Imagine a typical attendance policy: “employees must call their supervisor to report they will be late or absent.” But sometimes employees text rather than call without being disciplined for bending the rules. And so one day an employee sends his supervisor a text message saying he feels ill, is going to the doctor, and will be absent for several days. When the employee returns over a week later (after only sporadic contact with the company), he is fired for failing to report-in and failing to use the required method (calling, not texting).
Those were the basic facts of a recent Eighth Circuit case concerning an employee’s lawsuit against Tyson for violating the Family and Medical Leave Act (“FMLA”). The lower court granted summary judgment for Tyson, but the Eighth Circuit reversed. Despite Tyson’s clear-cut attendance policy, the Eighth Circuit found the employee’s evidence that he often texted with his supervisor and had previously notified his supervisor of an absence via text was sufficiently compelling to create a fact issue. The Court found that since Tyson’s attendance policy appeared to be more lax in practice than on paper, strictly enforcing the call-in requirement for this particular employee could be pretext for unlawful discrimination.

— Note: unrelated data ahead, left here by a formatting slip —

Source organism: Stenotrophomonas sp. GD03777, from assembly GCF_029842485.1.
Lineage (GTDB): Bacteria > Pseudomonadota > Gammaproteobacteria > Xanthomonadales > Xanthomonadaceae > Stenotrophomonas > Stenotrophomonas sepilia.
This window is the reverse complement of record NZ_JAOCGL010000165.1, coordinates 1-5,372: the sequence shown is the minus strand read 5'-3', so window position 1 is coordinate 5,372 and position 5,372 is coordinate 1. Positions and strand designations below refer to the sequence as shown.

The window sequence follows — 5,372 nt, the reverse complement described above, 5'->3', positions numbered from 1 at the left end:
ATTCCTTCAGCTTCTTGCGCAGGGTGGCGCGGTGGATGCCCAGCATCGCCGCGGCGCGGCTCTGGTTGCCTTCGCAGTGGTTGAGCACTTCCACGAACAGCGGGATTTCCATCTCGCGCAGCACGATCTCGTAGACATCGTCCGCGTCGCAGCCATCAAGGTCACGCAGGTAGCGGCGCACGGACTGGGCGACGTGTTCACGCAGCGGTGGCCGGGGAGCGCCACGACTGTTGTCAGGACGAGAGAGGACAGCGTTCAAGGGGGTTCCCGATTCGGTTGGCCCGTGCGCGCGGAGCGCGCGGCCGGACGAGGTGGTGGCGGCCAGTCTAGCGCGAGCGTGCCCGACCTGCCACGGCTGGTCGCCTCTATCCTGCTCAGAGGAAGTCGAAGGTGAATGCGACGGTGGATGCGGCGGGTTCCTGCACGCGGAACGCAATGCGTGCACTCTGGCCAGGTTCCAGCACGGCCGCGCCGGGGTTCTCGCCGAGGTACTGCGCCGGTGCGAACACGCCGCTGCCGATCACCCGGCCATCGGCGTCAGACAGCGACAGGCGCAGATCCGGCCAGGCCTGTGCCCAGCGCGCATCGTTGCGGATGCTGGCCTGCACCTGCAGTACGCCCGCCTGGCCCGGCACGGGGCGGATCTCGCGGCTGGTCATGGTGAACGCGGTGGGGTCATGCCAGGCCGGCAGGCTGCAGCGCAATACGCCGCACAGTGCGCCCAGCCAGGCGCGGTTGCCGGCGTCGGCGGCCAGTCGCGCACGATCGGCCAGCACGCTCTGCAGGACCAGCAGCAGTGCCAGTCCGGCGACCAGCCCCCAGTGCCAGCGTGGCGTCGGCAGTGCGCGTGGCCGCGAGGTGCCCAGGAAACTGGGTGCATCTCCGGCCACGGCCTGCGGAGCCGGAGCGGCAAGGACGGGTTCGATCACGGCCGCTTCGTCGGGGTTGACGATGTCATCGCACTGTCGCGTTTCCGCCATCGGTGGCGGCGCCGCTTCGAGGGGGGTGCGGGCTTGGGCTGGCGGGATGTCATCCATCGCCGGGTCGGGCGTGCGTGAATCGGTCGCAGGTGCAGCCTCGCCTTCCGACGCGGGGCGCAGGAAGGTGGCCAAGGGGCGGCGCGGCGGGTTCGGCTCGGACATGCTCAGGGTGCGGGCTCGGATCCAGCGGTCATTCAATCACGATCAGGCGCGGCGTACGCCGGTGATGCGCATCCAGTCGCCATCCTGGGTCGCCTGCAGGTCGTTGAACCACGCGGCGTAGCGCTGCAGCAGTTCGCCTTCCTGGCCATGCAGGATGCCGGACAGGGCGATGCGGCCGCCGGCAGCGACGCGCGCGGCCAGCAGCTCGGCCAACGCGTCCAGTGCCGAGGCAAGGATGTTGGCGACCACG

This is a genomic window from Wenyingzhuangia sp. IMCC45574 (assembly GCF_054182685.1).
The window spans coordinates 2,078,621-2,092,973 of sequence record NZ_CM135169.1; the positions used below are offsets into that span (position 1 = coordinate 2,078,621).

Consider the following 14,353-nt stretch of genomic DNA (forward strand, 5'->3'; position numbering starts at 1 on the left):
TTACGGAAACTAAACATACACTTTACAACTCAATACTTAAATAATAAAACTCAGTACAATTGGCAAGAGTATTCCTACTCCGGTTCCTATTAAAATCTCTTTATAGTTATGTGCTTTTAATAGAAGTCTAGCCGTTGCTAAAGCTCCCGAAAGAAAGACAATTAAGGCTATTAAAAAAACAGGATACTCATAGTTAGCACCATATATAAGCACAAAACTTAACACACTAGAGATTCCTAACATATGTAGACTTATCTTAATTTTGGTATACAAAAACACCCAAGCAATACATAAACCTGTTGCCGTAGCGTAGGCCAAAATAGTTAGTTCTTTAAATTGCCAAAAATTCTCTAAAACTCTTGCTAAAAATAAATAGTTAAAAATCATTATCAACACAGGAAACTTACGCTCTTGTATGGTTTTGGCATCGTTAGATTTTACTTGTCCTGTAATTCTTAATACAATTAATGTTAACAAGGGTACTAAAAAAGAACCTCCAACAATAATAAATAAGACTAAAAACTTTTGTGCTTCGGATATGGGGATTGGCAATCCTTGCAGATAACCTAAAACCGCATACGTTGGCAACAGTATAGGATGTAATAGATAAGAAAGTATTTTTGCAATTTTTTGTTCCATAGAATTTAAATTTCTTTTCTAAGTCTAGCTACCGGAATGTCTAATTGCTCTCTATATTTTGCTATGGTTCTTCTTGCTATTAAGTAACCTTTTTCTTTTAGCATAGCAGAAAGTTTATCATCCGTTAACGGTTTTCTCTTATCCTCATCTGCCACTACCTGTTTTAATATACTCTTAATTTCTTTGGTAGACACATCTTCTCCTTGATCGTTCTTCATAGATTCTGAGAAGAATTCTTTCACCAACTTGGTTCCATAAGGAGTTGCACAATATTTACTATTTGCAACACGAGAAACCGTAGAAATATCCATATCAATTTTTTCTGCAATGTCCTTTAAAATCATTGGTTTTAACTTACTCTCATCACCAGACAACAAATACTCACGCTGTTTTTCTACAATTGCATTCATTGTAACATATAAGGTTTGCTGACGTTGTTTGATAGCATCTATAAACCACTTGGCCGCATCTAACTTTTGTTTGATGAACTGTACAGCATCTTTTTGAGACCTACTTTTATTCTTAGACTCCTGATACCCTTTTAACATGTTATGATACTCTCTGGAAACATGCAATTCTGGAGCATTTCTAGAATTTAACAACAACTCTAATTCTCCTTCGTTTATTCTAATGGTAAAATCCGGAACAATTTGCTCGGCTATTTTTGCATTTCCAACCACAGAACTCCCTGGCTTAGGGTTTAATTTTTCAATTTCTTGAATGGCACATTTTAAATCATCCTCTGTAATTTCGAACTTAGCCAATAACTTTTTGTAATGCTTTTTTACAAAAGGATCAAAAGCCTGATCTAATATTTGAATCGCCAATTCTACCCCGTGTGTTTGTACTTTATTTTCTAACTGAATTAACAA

The fundamental lesson of this case is weak enforcement makes weak policies. If a particular policy is only loosely followed in practice, judges and juries may be skeptical if the employer later relies on that policy to explain a termination or other adverse employment action (even with an admitted violation, like this case). Managers need to know the rules and consistently enforce them if they want to rely on them.